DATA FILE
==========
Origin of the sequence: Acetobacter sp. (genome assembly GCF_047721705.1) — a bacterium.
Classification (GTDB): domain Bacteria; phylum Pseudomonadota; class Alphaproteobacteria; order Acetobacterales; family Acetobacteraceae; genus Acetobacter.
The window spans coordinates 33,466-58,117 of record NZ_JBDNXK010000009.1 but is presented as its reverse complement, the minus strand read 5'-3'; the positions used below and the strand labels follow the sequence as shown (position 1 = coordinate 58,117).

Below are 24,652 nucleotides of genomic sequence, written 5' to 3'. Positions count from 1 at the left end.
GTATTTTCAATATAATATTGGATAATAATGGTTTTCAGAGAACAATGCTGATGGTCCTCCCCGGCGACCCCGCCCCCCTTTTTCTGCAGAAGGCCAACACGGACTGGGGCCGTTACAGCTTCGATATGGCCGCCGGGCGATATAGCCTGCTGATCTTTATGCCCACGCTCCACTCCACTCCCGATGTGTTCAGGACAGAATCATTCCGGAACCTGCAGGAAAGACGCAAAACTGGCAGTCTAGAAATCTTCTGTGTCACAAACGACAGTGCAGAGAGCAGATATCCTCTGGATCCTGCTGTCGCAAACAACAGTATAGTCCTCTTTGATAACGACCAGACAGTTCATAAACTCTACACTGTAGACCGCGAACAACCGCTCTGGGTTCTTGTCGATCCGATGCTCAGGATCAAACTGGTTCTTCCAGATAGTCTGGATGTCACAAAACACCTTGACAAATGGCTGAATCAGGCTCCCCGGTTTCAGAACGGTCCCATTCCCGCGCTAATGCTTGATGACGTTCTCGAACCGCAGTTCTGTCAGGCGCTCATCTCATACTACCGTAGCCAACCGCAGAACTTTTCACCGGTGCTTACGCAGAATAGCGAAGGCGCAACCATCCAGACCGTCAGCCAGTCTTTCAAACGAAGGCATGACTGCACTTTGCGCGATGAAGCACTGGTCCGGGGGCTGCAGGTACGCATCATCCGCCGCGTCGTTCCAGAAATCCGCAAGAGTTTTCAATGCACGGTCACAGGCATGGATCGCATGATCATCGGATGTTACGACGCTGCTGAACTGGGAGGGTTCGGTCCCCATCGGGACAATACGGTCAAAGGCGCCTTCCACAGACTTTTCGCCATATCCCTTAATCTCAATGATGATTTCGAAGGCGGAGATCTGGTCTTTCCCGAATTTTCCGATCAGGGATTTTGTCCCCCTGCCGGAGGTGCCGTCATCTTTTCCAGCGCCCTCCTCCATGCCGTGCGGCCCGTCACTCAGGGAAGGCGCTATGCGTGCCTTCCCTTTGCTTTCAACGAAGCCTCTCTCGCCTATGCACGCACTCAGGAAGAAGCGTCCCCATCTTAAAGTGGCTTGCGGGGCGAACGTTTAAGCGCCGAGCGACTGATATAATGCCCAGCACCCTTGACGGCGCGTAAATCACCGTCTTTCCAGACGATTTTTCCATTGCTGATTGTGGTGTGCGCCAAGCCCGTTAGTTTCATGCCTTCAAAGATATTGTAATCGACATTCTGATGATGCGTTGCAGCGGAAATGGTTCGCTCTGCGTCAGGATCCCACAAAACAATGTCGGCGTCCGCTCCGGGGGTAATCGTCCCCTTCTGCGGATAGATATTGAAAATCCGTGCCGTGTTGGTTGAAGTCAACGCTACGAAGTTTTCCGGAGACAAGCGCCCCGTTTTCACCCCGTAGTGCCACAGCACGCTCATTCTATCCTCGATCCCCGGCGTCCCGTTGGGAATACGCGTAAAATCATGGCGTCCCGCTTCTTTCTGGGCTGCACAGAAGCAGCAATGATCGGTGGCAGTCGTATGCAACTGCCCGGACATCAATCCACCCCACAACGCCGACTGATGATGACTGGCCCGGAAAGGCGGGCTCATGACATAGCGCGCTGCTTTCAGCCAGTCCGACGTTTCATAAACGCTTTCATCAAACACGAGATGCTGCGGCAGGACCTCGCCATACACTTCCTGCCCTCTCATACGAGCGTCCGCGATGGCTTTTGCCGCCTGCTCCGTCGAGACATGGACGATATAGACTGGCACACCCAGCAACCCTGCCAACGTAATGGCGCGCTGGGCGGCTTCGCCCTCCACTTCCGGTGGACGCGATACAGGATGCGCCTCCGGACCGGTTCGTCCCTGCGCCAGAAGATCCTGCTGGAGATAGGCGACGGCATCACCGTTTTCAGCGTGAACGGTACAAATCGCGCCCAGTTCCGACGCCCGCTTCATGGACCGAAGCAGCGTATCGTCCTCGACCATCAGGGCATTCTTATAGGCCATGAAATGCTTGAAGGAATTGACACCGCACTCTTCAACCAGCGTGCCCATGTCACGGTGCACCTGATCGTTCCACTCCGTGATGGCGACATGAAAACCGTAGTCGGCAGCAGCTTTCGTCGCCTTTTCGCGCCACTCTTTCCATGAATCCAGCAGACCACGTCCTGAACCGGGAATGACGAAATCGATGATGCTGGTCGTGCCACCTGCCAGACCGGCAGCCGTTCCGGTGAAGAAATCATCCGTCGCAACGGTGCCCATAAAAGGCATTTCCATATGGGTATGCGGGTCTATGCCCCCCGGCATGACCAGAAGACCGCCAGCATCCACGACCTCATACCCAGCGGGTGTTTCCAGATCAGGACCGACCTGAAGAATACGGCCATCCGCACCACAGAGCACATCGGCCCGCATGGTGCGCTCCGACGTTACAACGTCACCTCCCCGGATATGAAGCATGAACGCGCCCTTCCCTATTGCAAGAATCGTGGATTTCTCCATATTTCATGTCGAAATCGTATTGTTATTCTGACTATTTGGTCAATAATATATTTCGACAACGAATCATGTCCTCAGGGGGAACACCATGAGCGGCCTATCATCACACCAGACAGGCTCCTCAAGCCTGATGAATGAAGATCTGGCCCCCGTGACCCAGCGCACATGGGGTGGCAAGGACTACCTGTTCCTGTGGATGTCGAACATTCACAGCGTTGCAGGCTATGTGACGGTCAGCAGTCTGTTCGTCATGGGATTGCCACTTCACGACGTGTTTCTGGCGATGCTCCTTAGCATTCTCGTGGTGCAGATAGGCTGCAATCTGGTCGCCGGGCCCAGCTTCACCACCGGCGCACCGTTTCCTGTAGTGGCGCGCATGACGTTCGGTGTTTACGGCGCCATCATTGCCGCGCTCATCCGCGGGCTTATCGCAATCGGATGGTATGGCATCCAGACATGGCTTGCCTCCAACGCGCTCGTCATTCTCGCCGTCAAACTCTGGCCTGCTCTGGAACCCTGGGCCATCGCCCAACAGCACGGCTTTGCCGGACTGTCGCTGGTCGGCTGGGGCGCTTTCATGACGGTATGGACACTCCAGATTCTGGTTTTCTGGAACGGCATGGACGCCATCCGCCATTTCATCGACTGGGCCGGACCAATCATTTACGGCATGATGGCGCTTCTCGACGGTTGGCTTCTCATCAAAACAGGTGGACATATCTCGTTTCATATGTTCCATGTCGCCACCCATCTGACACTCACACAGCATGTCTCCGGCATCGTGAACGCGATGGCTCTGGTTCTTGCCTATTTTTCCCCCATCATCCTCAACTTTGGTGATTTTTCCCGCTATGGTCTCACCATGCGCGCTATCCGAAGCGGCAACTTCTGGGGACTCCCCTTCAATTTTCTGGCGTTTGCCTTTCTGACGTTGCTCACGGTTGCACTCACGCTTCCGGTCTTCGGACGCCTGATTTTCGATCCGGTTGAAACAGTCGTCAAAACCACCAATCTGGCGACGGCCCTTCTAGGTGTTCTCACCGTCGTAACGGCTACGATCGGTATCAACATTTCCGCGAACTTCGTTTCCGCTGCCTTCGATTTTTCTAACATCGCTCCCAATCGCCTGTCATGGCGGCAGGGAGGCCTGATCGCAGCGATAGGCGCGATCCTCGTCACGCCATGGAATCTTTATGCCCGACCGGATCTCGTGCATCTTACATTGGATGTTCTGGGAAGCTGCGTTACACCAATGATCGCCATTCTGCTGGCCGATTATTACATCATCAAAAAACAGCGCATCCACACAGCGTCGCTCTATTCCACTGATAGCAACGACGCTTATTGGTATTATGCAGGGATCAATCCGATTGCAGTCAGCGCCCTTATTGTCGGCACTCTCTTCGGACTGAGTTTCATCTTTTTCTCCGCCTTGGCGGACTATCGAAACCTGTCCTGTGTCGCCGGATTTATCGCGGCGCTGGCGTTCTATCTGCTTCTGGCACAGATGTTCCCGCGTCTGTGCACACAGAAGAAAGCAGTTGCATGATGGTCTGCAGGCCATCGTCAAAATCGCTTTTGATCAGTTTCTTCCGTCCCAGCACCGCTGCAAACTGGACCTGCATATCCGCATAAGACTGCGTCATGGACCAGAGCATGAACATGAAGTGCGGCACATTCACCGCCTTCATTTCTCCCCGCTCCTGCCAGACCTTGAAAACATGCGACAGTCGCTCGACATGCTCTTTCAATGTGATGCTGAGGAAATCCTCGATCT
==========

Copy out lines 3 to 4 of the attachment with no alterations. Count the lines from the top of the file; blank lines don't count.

The window spans coordinates 33,466-58,117 of record NZ_JBDNXK010000009.1 but is presented as its reverse complement, the minus strand read 5'-3'; the positions used below and the strand labels follow the sequence as shown (position 1 = coordinate 58,117).

Below are 24,652 nucleotides of genomic sequence, written 5' to 3'. Positions count from 1 at the left end.